What is the appropriate evaluation for an infant presenting with an apparent life-threatening event (ALTE)?
A comprehensive, detailed history and physical examination with pulse oximetry and nondilated funduscopy (to look for traumatic retinal hemorrhage) helps to determine the underlying etiology of an ALTE in 70 percent of infants. (Strength of Recommendation [SOR]: C, based on case series). Initial diagnostic evaluation should include 12-lead electrocardiography (ECG); blood gas analysis; chest radiography; complete blood count (CBC); pertussis and respiratory syncytial virus cultures, if respiratory symptoms are present; serum electrolytes; and urinalysis. (SOR: C, expert opinion and case series). If the initial evaluation does not reveal the underlying etiology of an ALTE, then the following tests should be performed: a barium-contrast upper gastrointestinal series or gastric pH probe to evaluate for reflux; computed tomography of the head or a skeletal survey to evaluate for occult cases of deliberate harm; and electroencephalography (EEG) to help diagnose seizure disorders. (SOR: C, expert opinion and case series).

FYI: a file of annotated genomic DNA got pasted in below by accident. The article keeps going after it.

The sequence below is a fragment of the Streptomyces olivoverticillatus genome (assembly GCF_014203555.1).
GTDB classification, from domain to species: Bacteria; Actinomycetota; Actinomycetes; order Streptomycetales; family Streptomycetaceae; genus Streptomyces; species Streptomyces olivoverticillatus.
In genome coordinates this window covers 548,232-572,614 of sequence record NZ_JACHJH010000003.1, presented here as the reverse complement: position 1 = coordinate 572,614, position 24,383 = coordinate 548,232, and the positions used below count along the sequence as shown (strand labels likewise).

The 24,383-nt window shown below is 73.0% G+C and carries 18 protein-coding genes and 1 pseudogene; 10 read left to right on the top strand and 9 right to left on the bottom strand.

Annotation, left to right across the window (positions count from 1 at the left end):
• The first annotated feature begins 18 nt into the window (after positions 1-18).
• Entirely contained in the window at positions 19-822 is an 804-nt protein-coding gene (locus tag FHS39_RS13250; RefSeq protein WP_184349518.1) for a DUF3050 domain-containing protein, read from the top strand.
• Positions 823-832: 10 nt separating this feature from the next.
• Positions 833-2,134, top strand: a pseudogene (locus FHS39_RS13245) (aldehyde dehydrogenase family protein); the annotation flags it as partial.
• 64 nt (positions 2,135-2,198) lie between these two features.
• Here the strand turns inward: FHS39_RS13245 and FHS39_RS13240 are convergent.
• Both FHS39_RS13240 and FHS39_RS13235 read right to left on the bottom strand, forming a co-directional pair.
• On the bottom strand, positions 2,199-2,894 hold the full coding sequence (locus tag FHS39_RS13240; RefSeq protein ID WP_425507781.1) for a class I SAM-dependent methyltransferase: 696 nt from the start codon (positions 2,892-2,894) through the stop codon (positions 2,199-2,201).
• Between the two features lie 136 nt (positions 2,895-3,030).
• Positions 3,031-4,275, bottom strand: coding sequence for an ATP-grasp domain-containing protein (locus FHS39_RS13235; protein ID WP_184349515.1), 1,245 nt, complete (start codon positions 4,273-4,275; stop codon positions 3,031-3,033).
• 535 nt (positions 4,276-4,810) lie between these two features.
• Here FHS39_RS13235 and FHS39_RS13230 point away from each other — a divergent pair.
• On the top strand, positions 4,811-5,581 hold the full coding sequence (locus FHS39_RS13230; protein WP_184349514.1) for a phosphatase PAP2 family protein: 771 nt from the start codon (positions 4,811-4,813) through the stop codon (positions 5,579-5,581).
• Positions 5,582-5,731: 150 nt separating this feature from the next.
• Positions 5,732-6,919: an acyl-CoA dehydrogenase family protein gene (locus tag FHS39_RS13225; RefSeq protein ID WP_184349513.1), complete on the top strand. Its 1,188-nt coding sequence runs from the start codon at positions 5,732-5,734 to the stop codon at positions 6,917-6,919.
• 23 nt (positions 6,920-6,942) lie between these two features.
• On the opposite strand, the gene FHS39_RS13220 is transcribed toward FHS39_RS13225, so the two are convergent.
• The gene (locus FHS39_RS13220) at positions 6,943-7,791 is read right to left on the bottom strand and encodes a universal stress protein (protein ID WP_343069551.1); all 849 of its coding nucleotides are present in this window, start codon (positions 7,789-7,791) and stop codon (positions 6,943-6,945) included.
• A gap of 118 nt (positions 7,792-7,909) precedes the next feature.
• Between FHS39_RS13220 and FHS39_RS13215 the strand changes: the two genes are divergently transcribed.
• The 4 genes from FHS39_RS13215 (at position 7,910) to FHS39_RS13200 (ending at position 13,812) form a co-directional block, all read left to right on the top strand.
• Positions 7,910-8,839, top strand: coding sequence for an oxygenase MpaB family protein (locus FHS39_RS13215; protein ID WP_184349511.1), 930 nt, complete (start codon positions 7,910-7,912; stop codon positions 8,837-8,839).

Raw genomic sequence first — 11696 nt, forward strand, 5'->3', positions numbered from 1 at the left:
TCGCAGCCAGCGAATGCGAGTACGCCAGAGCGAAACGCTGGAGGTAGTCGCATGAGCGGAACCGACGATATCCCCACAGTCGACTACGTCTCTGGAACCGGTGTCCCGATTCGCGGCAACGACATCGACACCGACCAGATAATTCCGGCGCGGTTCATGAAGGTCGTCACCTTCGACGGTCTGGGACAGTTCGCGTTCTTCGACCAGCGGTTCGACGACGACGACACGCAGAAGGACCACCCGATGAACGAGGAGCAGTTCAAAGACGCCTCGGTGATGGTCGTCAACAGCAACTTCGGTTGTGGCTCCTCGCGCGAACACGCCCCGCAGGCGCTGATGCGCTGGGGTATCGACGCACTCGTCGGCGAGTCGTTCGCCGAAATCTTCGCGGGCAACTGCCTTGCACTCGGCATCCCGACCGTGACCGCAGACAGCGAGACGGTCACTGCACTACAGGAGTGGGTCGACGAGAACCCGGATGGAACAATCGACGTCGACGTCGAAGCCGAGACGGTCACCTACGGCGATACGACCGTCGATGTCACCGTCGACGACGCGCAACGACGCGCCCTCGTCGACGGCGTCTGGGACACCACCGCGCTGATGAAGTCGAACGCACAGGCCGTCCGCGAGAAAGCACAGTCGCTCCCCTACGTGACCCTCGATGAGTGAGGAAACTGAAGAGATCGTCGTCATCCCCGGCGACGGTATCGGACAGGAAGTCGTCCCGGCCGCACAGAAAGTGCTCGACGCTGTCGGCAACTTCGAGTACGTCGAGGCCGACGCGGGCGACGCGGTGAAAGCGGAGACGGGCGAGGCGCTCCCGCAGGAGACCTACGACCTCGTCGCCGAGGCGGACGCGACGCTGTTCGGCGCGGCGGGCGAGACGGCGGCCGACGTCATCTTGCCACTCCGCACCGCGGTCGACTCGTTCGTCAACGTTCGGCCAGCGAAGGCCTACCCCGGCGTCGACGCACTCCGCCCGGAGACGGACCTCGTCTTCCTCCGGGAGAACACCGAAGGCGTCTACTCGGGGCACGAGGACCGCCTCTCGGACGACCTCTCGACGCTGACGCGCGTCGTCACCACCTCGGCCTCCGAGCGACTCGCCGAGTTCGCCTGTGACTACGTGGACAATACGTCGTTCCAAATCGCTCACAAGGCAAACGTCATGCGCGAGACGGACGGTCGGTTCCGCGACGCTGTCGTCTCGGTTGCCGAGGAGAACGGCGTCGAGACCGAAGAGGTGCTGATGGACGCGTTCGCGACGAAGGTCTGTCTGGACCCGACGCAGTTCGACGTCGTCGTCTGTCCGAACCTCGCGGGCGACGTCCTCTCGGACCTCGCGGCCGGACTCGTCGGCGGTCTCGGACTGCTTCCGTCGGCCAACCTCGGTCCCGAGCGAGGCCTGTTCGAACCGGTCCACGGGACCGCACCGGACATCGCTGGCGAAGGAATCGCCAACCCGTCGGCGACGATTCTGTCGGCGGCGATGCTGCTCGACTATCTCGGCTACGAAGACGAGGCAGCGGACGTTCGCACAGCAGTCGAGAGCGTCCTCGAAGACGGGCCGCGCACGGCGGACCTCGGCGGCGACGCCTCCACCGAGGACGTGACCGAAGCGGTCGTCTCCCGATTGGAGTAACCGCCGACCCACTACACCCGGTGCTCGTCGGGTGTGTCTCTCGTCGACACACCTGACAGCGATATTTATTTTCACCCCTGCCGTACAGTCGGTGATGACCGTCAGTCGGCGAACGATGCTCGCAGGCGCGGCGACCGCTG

The National Institutes of Health (NIH) define an ALTE as an episode that is characterized by some combination of apnea (central or occasionally obstructive), color change (usually cyanotic or pallid but occasionally erythematous or plethoric), marked change in muscle tone (usually limpness), choking, or gagging. An ALTE typically is frightening to an observer.1 There are no studies on the appropriate evaluation of an infant presenting with an ALTE that are of higher quality than a case series. However, multiple case series studies and systematic reviews of other observational studies do offer some data that can be extrapolated.
A systematic review of eight nonrandomized studies with varying methodologies found that the most common final diagnoses in infants who presented with ALTEs were gastroesophageal reflux disease, lower respiratory tract infection, and seizure disorders (Table 1).2 Baseline investigations in six of eight studies included a combination of blood chemistries, chest radiography, ECG, EEG, and urinalysis. The other two studies did not describe an evaluation protocol. Although the systematic review did report the final diagnoses in infants presenting with an ALTE, it did not evaluate the value or efficiency of the different diagnostic strategies.